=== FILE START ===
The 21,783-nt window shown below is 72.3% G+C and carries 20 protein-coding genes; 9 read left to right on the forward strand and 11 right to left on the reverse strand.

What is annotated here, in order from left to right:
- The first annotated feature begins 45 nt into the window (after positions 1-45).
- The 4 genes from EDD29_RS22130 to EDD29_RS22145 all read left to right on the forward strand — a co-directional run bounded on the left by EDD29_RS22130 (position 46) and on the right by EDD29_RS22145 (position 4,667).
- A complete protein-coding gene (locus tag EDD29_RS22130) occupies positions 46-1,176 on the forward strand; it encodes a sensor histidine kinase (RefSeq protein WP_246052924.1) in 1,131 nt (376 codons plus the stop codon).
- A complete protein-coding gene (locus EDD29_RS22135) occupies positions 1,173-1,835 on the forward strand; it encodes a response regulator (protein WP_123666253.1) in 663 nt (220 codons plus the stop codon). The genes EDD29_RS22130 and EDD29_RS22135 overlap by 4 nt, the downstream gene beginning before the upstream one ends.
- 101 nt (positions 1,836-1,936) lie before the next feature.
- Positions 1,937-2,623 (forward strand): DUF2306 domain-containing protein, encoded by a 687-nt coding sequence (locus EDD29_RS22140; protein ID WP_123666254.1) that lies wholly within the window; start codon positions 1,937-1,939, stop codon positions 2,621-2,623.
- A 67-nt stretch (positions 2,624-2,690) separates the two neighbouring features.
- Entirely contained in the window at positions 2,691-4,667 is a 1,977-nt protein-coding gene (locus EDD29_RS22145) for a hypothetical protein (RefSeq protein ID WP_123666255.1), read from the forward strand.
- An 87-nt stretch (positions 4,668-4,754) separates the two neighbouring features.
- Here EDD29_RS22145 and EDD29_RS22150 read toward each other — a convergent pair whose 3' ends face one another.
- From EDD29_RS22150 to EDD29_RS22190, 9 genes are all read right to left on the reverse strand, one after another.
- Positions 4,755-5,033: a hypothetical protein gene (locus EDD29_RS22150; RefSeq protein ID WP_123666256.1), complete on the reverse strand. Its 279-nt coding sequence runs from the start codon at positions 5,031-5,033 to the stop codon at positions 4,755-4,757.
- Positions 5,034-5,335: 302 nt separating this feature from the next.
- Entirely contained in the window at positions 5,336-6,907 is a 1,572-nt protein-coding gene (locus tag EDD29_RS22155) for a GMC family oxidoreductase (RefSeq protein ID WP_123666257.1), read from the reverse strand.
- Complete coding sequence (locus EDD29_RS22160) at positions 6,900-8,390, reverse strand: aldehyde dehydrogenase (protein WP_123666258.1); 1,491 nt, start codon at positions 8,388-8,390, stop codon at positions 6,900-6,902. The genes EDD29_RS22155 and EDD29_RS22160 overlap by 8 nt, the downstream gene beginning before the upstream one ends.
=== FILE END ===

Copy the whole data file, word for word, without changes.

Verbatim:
The 21,783-nt window shown below is 72.3% G+C and carries 20 protein-coding genes; 9 read left to right on the forward strand and 11 right to left on the reverse strand.

What is annotated here, in order from left to right:
- The first annotated feature begins 45 nt into the window (after positions 1-45).
- The 4 genes from EDD29_RS22130 to EDD29_RS22145 all read left to right on the forward strand — a co-directional run bounded on the left by EDD29_RS22130 (position 46) and on the right by EDD29_RS22145 (position 4,667).
- A complete protein-coding gene (locus tag EDD29_RS22130) occupies positions 46-1,176 on the forward strand; it encodes a sensor histidine kinase (RefSeq protein WP_246052924.1) in 1,131 nt (376 codons plus the stop codon).
- A complete protein-coding gene (locus EDD29_RS22135) occupies positions 1,173-1,835 on the forward strand; it encodes a response regulator (protein WP_123666253.1) in 663 nt (220 codons plus the stop codon). The genes EDD29_RS22130 and EDD29_RS22135 overlap by 4 nt, the downstream gene beginning before the upstream one ends.
- 101 nt (positions 1,836-1,936) lie before the next feature.
- Positions 1,937-2,623 (forward strand): DUF2306 domain-containing protein, encoded by a 687-nt coding sequence (locus EDD29_RS22140; protein ID WP_123666254.1) that lies wholly within the window; start codon positions 1,937-1,939, stop codon positions 2,621-2,623.
- A 67-nt stretch (positions 2,624-2,690) separates the two neighbouring features.
- Entirely contained in the window at positions 2,691-4,667 is a 1,977-nt protein-coding gene (locus EDD29_RS22145) for a hypothetical protein (RefSeq protein ID WP_123666255.1), read from the forward strand.
- An 87-nt stretch (positions 4,668-4,754) separates the two neighbouring features.
- Here EDD29_RS22145 and EDD29_RS22150 read toward each other — a convergent pair whose 3' ends face one another.
- From EDD29_RS22150 to EDD29_RS22190, 9 genes are all read right to left on the reverse strand, one after another.
- Positions 4,755-5,033: a hypothetical protein gene (locus EDD29_RS22150; RefSeq protein ID WP_123666256.1), complete on the reverse strand. Its 279-nt coding sequence runs from the start codon at positions 5,031-5,033 to the stop codon at positions 4,755-4,757.
- Positions 5,034-5,335: 302 nt separating this feature from the next.
- Entirely contained in the window at positions 5,336-6,907 is a 1,572-nt protein-coding gene (locus tag EDD29_RS22155) for a GMC family oxidoreductase (RefSeq protein ID WP_123666257.1), read from the reverse strand.
- Complete coding sequence (locus EDD29_RS22160) at positions 6,900-8,390, reverse strand: aldehyde dehydrogenase (protein WP_123666258.1); 1,491 nt, start codon at positions 8,388-8,390, stop codon at positions 6,900-6,902. The genes EDD29_RS22155 and EDD29_RS22160 overlap by 8 nt, the downstream gene beginning before the upstream one ends.